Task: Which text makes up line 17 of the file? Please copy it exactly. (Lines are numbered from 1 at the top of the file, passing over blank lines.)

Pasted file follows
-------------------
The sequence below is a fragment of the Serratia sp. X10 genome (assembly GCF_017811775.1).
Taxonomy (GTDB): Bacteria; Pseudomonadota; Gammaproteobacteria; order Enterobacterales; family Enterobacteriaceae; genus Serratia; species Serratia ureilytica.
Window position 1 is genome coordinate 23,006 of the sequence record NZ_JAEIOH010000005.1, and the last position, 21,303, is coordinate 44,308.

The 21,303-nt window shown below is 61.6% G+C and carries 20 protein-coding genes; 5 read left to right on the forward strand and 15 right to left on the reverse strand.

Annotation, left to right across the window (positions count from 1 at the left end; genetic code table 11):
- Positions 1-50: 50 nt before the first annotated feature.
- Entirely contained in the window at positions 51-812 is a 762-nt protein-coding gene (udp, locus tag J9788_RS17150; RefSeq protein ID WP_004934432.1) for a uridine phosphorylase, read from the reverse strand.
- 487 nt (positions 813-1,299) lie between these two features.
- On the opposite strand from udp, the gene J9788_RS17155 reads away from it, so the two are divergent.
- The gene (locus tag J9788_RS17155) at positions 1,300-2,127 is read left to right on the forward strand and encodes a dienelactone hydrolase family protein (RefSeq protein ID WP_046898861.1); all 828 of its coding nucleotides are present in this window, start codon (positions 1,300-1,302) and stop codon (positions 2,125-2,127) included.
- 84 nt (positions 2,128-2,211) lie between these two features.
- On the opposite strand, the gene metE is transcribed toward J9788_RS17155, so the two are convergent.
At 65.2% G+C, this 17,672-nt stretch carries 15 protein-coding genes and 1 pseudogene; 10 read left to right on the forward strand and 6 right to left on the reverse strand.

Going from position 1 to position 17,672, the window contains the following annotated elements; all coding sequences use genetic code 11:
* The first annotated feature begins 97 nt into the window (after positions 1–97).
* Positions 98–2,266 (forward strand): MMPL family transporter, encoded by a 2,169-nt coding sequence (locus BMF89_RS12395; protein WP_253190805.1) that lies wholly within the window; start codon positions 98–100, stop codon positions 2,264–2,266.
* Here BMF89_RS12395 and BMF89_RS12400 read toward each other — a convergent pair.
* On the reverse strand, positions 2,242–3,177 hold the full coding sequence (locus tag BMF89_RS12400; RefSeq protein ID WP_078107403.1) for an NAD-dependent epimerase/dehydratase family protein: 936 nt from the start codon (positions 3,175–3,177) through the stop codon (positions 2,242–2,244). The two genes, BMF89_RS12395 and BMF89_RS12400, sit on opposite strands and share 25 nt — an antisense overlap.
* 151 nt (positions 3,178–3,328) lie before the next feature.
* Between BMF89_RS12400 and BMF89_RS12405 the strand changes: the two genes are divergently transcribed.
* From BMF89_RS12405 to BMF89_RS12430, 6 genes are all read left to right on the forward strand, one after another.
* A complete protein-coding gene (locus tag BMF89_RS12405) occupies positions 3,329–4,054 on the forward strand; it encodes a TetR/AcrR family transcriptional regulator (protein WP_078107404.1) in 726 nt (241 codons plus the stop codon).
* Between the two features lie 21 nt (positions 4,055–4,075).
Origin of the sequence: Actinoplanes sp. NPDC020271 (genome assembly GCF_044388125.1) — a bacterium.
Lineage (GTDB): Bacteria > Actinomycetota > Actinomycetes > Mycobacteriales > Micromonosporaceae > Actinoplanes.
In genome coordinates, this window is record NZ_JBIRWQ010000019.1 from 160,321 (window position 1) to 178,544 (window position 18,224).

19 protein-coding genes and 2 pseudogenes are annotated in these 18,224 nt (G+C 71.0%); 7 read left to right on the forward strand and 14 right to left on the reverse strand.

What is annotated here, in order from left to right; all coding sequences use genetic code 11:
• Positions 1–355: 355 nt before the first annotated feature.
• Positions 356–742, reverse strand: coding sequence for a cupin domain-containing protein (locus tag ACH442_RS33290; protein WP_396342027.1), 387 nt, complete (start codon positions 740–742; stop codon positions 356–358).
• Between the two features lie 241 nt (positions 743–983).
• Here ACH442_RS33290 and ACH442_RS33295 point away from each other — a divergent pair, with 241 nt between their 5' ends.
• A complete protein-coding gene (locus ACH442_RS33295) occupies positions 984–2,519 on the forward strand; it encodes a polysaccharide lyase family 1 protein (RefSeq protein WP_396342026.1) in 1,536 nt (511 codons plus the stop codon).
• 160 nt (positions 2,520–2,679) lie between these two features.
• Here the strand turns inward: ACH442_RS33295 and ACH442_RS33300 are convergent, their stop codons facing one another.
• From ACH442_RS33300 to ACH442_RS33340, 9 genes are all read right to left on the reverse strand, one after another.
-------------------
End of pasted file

* Here BMF89_RS12395 and BMF89_RS12400 read toward each other — a convergent pair.